Also because engine dyno’s have very little inertia it is difficult to hold the engine under very light load or to calibrate over run and transient throttle conditions. This often results in engines that have been tuned on an engine dyno having to be “fine-tuned” on a rolling road afterwards.

Engine dyno’s are considered to be more accurate because there are no transmission / tyre losses to confuse the results. The other common problem with some twin roller rolling roads (cradle type) like our old Sun ram 12 is that wheel spin can distort the results making repeatable tests on light weight high power vehicles difficult to achieve.

Our Superflow rolling road is the single roller type with a large 30 inch roller which is lightly knurled to maximise tyre grip. In between the rollers is a powerful eddy current absorber unit that allows us to either impose additional braking load as the engine accelerates on the rollers during a power run or we can hold the engine at any RPM we wish to allow fine adjustments to the engines calibration.

The traction afforded by the large single roller means that wheel spin is no longer a problem and power and torque measurements are accurate and repeatable. Currently the most powerful front wheel drive car we have tuned is 600.4 bhp and the most powerful rear wheel drive was 860 bhp and 840 ft lbs torque.

Cost Per Hour exc vat
Average Session (Hrs)
MPH Capacity
BHP Capacity

A typical tuning session

Once we have checked the basics, oil, water tyre condition etc. we will get the car installed on the rollers and strapped down. We have over 50 tie down points anchored in the floor so in 14 years have never been unable to strap a car down and run it. Because the driven wheels sit on top of the roller and not in a cradle formed by two rollers there are no ground clearance issues. We have run everything from formula cars to trikes, police cars, ambulances and even an ice cream van!!

The bay has dedicated exhaust extraction plus powerful bay ventilation fans to keep the fumes down to a minimum. We also have a very powerful 3 phase cooling fan to direct air through the cars oil and water radiators.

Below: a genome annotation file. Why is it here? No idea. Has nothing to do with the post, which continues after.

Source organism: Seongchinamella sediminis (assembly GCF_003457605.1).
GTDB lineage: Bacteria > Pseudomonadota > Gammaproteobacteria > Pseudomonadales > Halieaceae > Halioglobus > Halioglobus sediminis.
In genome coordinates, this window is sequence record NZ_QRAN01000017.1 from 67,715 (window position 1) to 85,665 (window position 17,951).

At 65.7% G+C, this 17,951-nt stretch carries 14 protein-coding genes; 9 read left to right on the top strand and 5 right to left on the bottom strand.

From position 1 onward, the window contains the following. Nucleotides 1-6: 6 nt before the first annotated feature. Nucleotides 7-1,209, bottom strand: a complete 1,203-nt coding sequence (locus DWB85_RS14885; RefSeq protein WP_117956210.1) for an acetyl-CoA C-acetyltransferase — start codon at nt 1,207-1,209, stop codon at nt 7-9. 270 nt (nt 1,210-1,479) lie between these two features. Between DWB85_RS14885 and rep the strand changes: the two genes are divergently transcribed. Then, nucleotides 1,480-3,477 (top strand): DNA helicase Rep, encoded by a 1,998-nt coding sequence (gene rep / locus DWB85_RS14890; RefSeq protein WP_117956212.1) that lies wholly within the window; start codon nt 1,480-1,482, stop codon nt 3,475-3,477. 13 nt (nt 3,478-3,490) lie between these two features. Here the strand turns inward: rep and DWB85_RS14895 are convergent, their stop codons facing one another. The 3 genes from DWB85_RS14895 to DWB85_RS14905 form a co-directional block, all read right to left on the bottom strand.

Now we will install exhaust gas measuring equipment. Boost and knock detection equipment. The boost and fuelling are logged by the dyno and can be overlaid against power and torque to help with the tuning process. We also have an optical tachometer that can be used to measure wheel spin but we soon realised after getting the dyno that it was surplus to requirements as we just don’t get any.

We now gently warm the engine and transmission as well as the dyno, to make sure all the readings we get are at normal operating temperature. This also makes sure the engine is ready for full throttle and high rpm running. This is mainly for competition and performance engines and we will always respect any limits you wish to impose to engine rpm or throttle opening. We also use the dyno to run in new engines in a controlled environment.

We now use the dyno in a combination of steady state and transient modes to identify and rectify any calibration issues. We have a huge range of Weber, DellOrto and SU jets and needles as well as carburettor service parts, chokes and emulsion tubes. As well as a wealth of experience with Carburettors and classic and vintage cars we are also specialists in modern engine management systems. We are Agents for Omex and Life Racing engine management systems but we also map most other popular systems such as DTA, MBE, Emerald, Motec etc.